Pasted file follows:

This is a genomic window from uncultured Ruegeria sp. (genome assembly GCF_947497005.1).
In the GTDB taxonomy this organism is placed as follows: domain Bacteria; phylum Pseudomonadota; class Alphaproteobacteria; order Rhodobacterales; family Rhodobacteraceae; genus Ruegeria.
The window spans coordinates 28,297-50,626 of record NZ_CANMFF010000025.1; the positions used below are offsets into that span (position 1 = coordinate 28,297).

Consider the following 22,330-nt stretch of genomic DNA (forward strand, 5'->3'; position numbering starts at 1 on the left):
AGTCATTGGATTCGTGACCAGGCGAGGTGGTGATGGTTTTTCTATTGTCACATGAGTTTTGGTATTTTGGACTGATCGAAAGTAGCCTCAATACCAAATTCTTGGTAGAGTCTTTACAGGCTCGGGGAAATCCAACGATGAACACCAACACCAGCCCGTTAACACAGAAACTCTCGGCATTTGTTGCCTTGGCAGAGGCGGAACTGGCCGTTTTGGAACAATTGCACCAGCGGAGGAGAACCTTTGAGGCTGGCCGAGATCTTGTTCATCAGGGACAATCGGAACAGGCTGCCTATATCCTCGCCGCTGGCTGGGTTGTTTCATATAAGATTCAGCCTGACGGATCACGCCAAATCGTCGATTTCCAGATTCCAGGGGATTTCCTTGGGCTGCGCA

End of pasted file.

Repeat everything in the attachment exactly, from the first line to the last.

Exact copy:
This is a genomic window from uncultured Ruegeria sp. (genome assembly GCF_947497005.1).
In the GTDB taxonomy this organism is placed as follows: domain Bacteria; phylum Pseudomonadota; class Alphaproteobacteria; order Rhodobacterales; family Rhodobacteraceae; genus Ruegeria.
The window spans coordinates 28,297-50,626 of record NZ_CANMFF010000025.1; the positions used below are offsets into that span (position 1 = coordinate 28,297).

Consider the following 22,330-nt stretch of genomic DNA (forward strand, 5'->3'; position numbering starts at 1 on the left):
AGTCATTGGATTCGTGACCAGGCGAGGTGGTGATGGTTTTTCTATTGTCACATGAGTTTTGGTATTTTGGACTGATCGAAAGTAGCCTCAATACCAAATTCTTGGTAGAGTCTTTACAGGCTCGGGGAAATCCAACGATGAACACCAACACCAGCCCGTTAACACAGAAACTCTCGGCATTTGTTGCCTTGGCAGAGGCGGAACTGGCCGTTTTGGAACAATTGCACCAGCGGAGGAGAACCTTTGAGGCTGGCCGAGATCTTGTTCATCAGGGACAATCGGAACAGGCTGCCTATATCCTCGCCGCTGGCTGGGTTGTTTCATATAAGATTCAGCCTGACGGATCACGCCAAATCGTCGATTTCCAGATTCCAGGGGATTTCCTTGGGCTGCGCA